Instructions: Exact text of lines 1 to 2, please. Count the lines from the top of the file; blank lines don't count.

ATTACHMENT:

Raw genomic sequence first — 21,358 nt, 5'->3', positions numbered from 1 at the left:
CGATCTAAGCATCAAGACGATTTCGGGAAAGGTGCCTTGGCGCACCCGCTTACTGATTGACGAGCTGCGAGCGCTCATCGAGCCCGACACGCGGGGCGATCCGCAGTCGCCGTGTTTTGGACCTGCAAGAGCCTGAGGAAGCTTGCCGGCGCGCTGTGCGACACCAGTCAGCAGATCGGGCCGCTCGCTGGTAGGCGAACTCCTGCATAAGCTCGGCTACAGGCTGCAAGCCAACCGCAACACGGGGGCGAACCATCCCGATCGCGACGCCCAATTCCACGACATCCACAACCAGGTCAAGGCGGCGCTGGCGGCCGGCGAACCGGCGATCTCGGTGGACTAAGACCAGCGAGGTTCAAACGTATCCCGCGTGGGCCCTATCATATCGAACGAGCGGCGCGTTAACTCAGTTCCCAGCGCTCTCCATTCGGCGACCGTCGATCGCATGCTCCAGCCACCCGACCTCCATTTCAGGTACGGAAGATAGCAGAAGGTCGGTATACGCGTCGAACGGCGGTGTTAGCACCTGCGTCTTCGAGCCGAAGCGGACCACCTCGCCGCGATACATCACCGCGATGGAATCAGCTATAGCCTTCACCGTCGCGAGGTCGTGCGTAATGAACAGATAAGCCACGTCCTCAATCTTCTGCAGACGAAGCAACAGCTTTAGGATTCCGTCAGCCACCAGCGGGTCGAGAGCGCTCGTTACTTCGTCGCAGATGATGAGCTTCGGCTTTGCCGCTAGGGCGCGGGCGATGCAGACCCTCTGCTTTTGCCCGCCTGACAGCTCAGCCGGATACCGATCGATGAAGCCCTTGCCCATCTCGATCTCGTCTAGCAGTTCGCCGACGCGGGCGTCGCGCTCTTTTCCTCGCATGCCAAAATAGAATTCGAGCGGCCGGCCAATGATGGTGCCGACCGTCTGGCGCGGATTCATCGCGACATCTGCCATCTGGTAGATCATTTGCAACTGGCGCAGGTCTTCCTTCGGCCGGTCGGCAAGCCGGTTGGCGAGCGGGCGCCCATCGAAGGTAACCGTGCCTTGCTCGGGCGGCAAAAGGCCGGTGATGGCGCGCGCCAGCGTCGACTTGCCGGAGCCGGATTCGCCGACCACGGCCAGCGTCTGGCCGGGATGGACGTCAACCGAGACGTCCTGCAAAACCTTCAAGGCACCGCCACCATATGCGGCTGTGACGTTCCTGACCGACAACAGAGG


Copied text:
Raw genomic sequence first — 21,358 nt, 5'->3', positions numbered from 1 at the left:
CGATCTAAGCATCAAGACGATTTCGGGAAAGGTGCCTTGGCGCACCCGCTTACTGATTGACGAGCTGCGAGCGCTCATCGAGCCCGACACGCGGGGCGATCCGCAGTCGCCGTGTTTTGGACCTGCAAGAGCCTGAGGAAGCTTGCCGGCGCGCTGTGCGACACCAGTCAGCAGATCGGGCCGCTCGCTGGTAGGCGAACTCCTGCATAAGCTCGGCTACAGGCTGCAAGCCAACCGCAACACGGGGGCGAACCATCCCGATCGCGACGCCCAATTCCACGACATCCACAACCAGGTCAAGGCGGCGCTGGCGGCCGGCGAACCGGCGATCTCGGTGGACTAAGACCAGCGAGGTTCAAACGTATCCCGCGTGGGCCCTATCATATCGAACGAGCGGCGCGTTAACTCAGTTCCCAGCGCTCTCCATTCGGCGACCGTCGATCGCATGCTCCAGCCACCCGACCTCCATTTCAGGTACGGAAGATAGCAGAAGGTCGGTATACGCGTCGAACGGCGGTGTTAGCACCTGCGTCTTCGAGCCGAAGCGGACCACCTCGCCGCGATACATCACCGCGATGGAATCAGCTATAGCCTTCACCGTCGCGAGGTCGTGCGTAATGAACAGATAAGCCACGTCCTCAATCTTCTGCAGACGAAGCAACAGCTTTAGGATTCCGTCAGCCACCAGCGGGTCGAGAGCGCTCGTTACTTCGTCGCAGATGATGAGCTTCGGCTTTGCCGCTAGGGCGCGGGCGATGCAGACCCTCTGCTTTTGCCCGCCTGACAGCTCAGCCGGATACCGATCGATGAAGCCCTTGCCCATCTCGATCTCGTCTAGCAGTTCGCCGACGCGGGCGTCGCGCTCTTTTCCTCGCATGCCAAAATAGAATTCGAGCGGCCGGCCAATGATGGTGCCGACCGTCTGGCGCGGATTCATCGCGACATCTGCCATCTGGTAGATCATTTGCAACTGGCGCAGGTCTTCCTTCGGCCGGTCGGCAAGCCGGTTGGCGAGCGGGCGCCCATCGAAGGTAACCGTGCCTTGCTCGGGCGGCAAAAGGCCGGTGATGGCGCGCGCCAGCGTCGACTTGCCGGAGCCGGATTCGCCGACCACGGCCAGCGTCTGGCCGGGATGGACGTCAACCGAGACGTCCTGCAAAACCTTCAAGGCACCGCCACCATATGCGGCTGTGACGTTCCTGACCGACAACAGAGG